In William Golding's Lord of the Flies, how did the boys' values change?Can you give me 3 examples of it? Thank you!
In William Golding’s Lord of the Flies, a group of stranded boys must survive on their own on a tropical island. Without any sort of adult supervision their relationships disintegrate and they end of forming two competing groups that exhibit different values.
The group led by Ralph tries to hold on to the values of the boys’ past. Jack’s group, however, begins to revert back to a more primitive lifestyle. Their values become what we would call the values of “savages.” They begin to lose the attributes that we would associate with civilized society and cultural development.
We see how the values of Jack’s group have changed in several ways in the book. The boys in this group become hunters, and, as such, they begin to show a primitive, ritualistic behavior, chanting:
Kill the pig! Cut his throat! Kill the pig! Bash him in!'"
This chanting signifies a reversion back to an earlier kind of human being, away from the refined schoolboy that they all were when they arrived on the island. It draws on the power of the single-minded group, rather than the rule of law.
Later, the ritualized behavior results in the death of Simon, who is “mistaken” for the beast by the frenzied boys. In reality, it is probably not a mistake, as Simon represents what is truly good in the society they have left behind. The boys do not want someone like Simon in their midst any longer.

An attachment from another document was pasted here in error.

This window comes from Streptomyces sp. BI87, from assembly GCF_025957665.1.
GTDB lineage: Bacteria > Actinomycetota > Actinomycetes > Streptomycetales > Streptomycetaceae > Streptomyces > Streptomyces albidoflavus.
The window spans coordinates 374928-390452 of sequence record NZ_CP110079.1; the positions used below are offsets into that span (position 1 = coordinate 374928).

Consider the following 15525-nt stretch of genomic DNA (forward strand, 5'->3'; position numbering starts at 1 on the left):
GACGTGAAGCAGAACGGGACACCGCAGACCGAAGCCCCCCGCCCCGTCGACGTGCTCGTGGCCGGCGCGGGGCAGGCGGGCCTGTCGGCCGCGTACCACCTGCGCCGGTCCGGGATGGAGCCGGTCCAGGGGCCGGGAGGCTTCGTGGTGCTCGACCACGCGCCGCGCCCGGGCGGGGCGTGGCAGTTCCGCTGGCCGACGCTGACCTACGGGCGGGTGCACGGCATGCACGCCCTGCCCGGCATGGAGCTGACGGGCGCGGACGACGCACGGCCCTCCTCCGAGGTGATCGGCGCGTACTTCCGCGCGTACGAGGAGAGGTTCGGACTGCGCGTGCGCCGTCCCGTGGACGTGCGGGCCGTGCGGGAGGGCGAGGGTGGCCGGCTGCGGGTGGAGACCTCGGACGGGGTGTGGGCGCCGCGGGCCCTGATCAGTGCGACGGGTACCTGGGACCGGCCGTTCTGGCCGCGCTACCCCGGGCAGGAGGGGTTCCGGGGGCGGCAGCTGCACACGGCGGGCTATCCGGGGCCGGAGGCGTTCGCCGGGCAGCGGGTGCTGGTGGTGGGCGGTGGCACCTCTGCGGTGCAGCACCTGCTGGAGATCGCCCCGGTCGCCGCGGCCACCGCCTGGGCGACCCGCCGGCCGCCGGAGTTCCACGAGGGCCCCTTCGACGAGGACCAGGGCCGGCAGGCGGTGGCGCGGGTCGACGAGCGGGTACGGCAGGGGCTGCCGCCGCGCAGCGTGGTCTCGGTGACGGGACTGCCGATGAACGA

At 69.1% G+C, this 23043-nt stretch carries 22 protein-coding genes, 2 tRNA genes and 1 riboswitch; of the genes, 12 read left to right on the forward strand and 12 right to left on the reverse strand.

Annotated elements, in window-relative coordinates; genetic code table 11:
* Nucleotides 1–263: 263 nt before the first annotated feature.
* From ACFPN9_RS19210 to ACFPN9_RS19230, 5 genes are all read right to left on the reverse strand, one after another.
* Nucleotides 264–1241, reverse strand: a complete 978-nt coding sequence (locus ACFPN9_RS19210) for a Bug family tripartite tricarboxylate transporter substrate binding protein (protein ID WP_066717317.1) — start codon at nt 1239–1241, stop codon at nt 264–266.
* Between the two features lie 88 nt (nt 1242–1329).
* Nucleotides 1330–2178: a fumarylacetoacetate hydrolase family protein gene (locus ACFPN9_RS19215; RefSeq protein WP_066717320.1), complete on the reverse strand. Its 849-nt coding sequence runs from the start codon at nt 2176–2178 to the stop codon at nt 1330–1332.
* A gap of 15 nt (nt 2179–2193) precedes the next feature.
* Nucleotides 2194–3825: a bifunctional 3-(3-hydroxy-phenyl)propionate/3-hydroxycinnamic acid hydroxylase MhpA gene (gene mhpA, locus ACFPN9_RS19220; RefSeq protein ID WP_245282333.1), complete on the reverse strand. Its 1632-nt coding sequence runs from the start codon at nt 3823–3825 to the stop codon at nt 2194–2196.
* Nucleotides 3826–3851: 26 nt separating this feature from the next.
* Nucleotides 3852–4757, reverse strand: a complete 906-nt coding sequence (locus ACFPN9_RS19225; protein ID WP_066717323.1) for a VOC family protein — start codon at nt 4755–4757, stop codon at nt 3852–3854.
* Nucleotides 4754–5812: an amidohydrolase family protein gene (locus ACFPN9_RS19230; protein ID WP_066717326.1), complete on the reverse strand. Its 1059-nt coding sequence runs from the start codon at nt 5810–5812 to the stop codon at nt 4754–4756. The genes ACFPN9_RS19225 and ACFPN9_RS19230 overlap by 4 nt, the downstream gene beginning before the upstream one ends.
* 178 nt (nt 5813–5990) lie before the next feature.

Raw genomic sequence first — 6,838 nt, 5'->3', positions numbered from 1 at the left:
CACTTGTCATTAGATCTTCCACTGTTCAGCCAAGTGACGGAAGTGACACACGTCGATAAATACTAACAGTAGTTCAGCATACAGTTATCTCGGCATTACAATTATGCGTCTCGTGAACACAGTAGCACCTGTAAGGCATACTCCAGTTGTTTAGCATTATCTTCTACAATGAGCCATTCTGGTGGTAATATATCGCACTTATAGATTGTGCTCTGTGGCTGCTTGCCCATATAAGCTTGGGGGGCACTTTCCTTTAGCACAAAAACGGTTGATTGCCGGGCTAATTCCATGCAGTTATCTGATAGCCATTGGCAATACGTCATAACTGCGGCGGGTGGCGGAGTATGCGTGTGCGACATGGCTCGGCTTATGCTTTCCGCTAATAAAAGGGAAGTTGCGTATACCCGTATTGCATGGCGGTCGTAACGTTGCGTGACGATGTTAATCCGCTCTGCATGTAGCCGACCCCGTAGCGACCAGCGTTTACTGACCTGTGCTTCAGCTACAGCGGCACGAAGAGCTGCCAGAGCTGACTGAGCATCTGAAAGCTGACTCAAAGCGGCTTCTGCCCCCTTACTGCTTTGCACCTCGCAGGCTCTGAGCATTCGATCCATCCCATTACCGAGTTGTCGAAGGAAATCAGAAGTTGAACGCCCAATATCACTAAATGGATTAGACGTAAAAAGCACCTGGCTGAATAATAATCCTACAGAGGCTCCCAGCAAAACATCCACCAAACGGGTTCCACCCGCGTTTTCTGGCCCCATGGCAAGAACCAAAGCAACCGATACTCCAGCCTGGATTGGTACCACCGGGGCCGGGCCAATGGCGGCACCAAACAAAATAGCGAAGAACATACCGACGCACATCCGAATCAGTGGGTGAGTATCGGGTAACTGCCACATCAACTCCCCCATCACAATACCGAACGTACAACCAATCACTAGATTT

Finally, the boys in Jack’s group become brutal and ruthless. The hated Piggy, who tries so hard to hold on to the conch as a symbol of civilization and order, is murdered:
The rock struck Piggy a glancing blow from chin to knee; the conch exploded into a thousand white fragments and ceased to exist.
It is no accident that Piggy and the conch are destroyed in the same incident. The boys in Jack’s group do not want Piggy around—he is a reminder of the life they have left behind. And, they don’t want the conch, which is supposed to give group members the right to speak at meetings. They have replaced “rules,” which the conch represents, with raw power. Now, if one is strong enough to do something, they can do it without having to adhere to the established rules of society.